Handbook of Digital Politics
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Handbook of Digital Politics

Edited by Stephen Coleman and Deen Freelon

It would be difficult to imagine how a development as world-changing as the emergence of the Internet could have taken place without having some impact upon the ways in which politics is expressed, conducted, depicted and reflected upon. The Handbook of Digital Politics explores this impact in a series of chapters written by some of the world's leading Internet researchers. This volume is a must-read for students, researchers and practitioners interested in the changing landscape of political communication.
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Chapter 8: Digital campaigning

Daniel Kreiss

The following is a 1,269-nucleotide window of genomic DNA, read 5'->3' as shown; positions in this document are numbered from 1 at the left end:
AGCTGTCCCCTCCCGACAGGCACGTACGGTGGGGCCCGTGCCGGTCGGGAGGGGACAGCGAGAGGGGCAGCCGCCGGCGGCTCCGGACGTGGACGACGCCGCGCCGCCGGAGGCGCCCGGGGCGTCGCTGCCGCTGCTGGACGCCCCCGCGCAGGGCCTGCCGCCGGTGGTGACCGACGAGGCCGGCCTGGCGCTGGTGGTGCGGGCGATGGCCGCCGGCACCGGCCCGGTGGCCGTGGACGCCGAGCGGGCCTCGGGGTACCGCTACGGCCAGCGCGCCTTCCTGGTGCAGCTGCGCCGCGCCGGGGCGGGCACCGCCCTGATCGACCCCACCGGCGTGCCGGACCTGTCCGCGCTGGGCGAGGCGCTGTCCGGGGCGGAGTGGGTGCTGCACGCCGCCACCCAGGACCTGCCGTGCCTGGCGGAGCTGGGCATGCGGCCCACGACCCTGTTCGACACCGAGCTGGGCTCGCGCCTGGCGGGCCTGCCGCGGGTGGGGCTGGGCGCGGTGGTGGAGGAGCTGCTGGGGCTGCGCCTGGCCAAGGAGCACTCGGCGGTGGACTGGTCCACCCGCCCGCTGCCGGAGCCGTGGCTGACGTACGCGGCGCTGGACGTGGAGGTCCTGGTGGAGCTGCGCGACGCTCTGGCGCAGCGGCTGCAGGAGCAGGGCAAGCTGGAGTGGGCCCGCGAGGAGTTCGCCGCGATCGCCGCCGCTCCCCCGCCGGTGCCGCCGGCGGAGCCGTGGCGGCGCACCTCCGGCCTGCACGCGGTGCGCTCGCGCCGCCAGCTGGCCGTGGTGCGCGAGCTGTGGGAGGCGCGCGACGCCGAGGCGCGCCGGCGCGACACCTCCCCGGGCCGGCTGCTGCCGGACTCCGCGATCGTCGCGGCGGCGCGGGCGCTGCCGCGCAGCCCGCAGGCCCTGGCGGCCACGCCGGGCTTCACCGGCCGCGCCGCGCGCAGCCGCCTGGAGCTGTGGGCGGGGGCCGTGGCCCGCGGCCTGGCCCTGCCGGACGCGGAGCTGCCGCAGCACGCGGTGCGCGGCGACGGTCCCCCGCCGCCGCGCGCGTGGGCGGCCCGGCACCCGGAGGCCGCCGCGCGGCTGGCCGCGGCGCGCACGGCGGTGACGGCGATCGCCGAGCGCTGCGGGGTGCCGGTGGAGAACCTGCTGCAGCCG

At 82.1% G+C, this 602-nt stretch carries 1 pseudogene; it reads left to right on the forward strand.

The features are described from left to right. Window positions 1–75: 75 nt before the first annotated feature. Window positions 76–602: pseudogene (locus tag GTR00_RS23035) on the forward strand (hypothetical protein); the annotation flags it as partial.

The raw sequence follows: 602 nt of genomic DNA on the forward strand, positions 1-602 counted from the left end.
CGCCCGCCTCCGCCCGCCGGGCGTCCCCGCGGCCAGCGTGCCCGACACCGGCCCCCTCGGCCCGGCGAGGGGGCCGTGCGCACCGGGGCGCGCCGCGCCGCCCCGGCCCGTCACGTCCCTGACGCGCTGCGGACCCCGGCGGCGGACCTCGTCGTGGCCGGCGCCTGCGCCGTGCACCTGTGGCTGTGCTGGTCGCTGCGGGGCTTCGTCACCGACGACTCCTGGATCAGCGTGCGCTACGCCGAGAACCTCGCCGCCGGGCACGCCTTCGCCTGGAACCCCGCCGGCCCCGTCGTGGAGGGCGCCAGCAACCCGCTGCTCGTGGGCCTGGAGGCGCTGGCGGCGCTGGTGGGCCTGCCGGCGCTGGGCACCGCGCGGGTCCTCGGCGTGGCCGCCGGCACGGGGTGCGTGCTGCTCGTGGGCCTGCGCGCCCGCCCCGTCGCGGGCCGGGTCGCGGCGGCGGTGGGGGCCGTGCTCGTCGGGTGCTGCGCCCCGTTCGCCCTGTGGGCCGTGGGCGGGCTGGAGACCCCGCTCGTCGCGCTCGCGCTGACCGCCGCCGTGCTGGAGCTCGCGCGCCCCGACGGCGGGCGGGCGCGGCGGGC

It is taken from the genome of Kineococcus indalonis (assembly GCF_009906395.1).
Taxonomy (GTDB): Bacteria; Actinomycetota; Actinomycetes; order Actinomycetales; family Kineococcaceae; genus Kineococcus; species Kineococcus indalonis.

Focusing on the thoroughly documented United States context, this chapter details the major findings of the literature on digital campaigning, traces the broad contours of scholarly disagreement, and discusses the limitations of the literature. It outlines an approach to analyzing campaigning and offers some directions for future research, focusing on: exogenous shifts in digital platforms and applications that take shape outside of, but effect, the political field; the strategic action of political actors within particular technological contexts; and infrastructure building by campaigns, parties and other actors such as consultants that shape the capacities and contexts for digital campaigning. It concludes by offering additional readings for students of digital campaigning.

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